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Document Max. Freq Min. Freq
Col. J. Stoddard Johnston, Confederate Military History, a library of Confederate States Military History: Volume 9.1, Kentucky (ed. Clement Anselm Evans) 17 1 Browse Search
Rebellion Record: a Diary of American Events: Documents and Narratives, Volume 8. (ed. Frank Moore) 16 0 Browse Search
Francis Jackson Garrison, William Lloyd Garrison, 1805-1879; the story of his life told by his children: volume 2 11 1 Browse Search
The Daily Dispatch: November 2, 1861., [Electronic resource] 9 1 Browse Search
Horace Greeley, The American Conflict: A History of the Great Rebellion in the United States of America, 1860-65: its Causes, Incidents, and Results: Intended to exhibit especially its moral and political phases with the drift and progress of American opinion respecting human slavery from 1776 to the close of the War for the Union. Volume I. 9 1 Browse Search
Rebellion Record: a Diary of American Events: Poetry and Incidents., Volume 4. (ed. Frank Moore) 4 2 Browse Search
Robert Underwood Johnson, Clarence Clough Buell, Battles and Leaders of the Civil War: The Opening Battles. Volume 1. 4 2 Browse Search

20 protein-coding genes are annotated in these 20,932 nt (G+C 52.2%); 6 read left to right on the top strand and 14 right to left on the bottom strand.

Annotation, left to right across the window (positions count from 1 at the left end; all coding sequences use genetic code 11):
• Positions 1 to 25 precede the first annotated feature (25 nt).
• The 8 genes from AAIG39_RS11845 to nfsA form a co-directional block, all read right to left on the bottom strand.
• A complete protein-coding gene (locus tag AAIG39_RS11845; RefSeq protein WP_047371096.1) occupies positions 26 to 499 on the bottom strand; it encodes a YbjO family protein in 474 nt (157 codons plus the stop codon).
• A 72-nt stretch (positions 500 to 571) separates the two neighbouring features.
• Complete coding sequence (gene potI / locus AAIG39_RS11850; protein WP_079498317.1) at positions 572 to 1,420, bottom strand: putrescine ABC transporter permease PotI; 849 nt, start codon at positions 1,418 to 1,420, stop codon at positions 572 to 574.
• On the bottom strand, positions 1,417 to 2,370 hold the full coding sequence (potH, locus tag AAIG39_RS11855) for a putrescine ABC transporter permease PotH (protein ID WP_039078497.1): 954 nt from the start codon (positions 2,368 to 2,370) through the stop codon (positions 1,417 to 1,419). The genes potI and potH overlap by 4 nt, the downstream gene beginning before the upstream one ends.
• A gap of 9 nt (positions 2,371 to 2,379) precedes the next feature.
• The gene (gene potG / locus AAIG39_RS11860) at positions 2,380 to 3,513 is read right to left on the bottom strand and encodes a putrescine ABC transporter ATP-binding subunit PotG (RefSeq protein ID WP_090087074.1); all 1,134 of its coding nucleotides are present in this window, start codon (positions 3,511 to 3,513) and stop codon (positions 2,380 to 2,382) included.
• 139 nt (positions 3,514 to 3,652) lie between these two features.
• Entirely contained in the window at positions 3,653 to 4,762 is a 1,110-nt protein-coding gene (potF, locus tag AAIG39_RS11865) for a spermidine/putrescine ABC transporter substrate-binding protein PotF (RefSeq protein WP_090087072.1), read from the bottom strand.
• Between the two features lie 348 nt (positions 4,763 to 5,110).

Robert Underwood Johnson, Clarence Clough Buell, Battles and Leaders of the Civil War. Volume 3. 3 1 Browse Search
Francis Jackson Garrison, William Lloyd Garrison, 1805-1879; the story of his life told by his children: volume 4 2 2 Browse Search
Southern Historical Society Papers, Volume 1. (ed. Reverend J. William Jones) 2 0 Browse Search
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Browsing named entities in The Daily Dispatch: February 5, 1862., [Electronic resource]. You can also browse the collection for Robert J. Breckinridge or search for Robert J. Breckinridge in all documents.

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ng among the soldiers that they are in the midst of the best and the bravest of Kentuckians. There are plenty of the very finest artillery here that are in the service — plenty of the best horses — plenty of soldiers to whip twice their number of "Yanks" --plenty to eat and wear. The mules that pull the transportation wagons are, beyond all doubt, unequalled by any in the Southern army. I give you the result of the election for members of Congress, as far is now known. Capt. Robert J. Breckinridge, son of the Presbyterian minister who thinks that women and children ought to be butchered if necessary to crush the rebellion, is elected in the Ashland District. He is a gallant gentleman, and will take a high stand in Congress. The two Bruces are elected in the seventh and ninth districts. Boyd is elected in the first and Crockett in the second. In the third, it is doubtful between Hawes and Read. In the fourth, Ewing is elected by a large majority, and Burnett gets the re